South Wales coroner merger to save money 'crazy'

Michael Howells
Image caption Michael Howells, Pembrokeshire coroner for 29 years, said the planned merger was 'crazy'

A planned merger of coroner areas being considered in south Wales to save money has been branded "crazy".

Currently, inquests are held by separate coroners in the Cardiff and Vale of Glamorgan area and in the Bridgend, valleys and Powys region.

Local authorities have said that having one senior coroner would save £70,000.

But ex-Pembrokeshire coroner Michael Howells warned it would make part of their job, to monitor problem hospitals, harder.

The senior coroner posts for both areas are currently vacant.

Rather than appoint two new people for the jobs, the six relevant local authorities - Cardiff, Vale of Glamorgan, Rhondda Cynon Taf, Bridgend, Merthyr Tydfil and Powys - are considering merging them.

The plans have already been given the go-ahead by the Vale of Glamorgan council's cabinet and are set to be discussed by other cabinets in the coming weeks.


But Mr Howells, who held the senior post for 29 years, called the idea "crazy" and fears a merger would bring a number of problems.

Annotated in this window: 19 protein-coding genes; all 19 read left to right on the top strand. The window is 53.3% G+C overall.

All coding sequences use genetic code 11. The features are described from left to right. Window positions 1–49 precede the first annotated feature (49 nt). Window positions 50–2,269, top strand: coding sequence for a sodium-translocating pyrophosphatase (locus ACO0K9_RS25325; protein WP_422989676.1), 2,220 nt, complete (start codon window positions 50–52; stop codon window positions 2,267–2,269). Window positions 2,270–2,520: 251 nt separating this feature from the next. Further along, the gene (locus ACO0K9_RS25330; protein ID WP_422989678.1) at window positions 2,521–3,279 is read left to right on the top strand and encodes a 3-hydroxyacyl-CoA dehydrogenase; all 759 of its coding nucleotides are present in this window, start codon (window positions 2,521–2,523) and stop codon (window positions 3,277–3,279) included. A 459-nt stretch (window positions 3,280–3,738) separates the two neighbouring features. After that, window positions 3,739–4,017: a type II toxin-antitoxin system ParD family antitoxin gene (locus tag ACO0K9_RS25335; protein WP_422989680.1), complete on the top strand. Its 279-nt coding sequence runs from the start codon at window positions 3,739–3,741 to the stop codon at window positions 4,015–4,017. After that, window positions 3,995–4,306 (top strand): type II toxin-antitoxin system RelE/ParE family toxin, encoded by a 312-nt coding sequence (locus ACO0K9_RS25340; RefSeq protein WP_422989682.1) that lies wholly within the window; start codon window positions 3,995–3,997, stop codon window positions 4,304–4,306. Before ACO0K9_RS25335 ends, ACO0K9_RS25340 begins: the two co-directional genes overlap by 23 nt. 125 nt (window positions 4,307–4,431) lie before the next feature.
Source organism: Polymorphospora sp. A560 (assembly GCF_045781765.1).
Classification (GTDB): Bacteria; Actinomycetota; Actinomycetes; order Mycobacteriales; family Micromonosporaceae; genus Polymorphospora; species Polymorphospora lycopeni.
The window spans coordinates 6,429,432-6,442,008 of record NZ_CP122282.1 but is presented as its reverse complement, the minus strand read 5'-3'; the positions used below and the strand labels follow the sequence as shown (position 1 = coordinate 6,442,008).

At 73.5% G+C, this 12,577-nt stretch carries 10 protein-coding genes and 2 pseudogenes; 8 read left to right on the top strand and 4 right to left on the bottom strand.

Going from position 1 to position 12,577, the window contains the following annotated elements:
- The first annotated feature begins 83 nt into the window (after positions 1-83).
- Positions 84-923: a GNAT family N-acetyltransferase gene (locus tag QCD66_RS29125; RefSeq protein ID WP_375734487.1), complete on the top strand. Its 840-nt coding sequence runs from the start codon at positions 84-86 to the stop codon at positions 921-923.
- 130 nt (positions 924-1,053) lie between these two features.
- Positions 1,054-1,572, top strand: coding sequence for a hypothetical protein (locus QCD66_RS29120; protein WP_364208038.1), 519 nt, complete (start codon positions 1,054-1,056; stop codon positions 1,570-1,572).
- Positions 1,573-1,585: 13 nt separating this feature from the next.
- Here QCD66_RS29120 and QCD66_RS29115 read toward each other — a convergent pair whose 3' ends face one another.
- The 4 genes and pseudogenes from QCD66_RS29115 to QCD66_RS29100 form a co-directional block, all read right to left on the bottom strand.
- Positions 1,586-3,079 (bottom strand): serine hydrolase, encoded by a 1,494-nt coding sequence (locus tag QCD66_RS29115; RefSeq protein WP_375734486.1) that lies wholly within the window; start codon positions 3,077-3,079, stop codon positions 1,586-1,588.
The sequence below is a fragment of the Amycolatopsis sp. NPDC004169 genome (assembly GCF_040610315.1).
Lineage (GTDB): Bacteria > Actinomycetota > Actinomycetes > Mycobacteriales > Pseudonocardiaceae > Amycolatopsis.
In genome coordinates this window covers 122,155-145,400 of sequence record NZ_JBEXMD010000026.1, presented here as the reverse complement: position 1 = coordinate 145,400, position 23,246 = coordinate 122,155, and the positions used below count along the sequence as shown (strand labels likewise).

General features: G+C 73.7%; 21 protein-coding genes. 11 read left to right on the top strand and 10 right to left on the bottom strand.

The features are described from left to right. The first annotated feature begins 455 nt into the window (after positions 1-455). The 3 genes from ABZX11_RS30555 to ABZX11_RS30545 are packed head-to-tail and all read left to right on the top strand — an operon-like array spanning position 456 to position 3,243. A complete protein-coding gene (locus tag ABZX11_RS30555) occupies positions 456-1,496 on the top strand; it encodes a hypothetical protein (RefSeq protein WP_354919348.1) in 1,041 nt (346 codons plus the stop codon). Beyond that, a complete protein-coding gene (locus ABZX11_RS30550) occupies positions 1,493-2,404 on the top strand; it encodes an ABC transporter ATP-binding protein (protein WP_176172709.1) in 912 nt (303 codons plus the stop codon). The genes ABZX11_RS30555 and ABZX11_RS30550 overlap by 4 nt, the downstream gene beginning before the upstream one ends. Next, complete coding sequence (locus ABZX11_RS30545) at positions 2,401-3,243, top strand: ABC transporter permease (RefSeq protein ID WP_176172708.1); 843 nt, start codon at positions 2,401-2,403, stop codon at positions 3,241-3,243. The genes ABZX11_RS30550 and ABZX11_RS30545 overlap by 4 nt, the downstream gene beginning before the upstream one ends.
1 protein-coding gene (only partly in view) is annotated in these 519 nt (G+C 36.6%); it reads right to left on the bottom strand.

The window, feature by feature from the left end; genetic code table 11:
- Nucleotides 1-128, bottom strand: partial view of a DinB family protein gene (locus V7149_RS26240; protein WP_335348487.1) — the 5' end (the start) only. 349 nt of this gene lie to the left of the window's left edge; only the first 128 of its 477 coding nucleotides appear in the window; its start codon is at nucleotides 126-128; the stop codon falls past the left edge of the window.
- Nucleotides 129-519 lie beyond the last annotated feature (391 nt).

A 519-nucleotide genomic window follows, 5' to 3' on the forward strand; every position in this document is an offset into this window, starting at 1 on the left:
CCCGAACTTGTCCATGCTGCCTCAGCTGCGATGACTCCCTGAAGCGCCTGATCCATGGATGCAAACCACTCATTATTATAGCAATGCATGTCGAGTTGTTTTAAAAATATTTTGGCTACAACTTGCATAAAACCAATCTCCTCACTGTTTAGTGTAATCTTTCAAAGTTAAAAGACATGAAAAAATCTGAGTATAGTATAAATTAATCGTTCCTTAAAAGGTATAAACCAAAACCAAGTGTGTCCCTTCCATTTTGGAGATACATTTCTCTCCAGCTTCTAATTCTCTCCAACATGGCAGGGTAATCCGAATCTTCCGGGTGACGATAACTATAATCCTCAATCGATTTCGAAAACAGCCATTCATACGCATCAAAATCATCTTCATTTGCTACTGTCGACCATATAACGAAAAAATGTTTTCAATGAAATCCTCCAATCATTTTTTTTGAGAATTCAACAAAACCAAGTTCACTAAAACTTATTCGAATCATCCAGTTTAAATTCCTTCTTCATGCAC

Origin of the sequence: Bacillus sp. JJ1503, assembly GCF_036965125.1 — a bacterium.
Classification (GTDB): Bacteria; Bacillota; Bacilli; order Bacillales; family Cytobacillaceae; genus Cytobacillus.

He said the remit of a coroner was to hold an inquest if somebody died in hospital as the result of a botched operation.

"The coroner has the power to make warnings and recommendations about the hospital and then monitors them," he said.

"I really don't see how anyone will be able to do that for all the hospitals in this large merged area - it covers half of Wales. And there are quite a few hospitals that have had problems."

He also said the larger area would make it difficult for the coroner to work with local doctors they know and trust.

Previously, the chief coroner of England and Wales, Peter Thornton QC, said the number of coroners should be reduced.

At present, 60% of coroner areas have fewer than 2,000 reported deaths a year and he said most senior coroners should deal with between 3,000 and 3,500 deaths to make the service viable.

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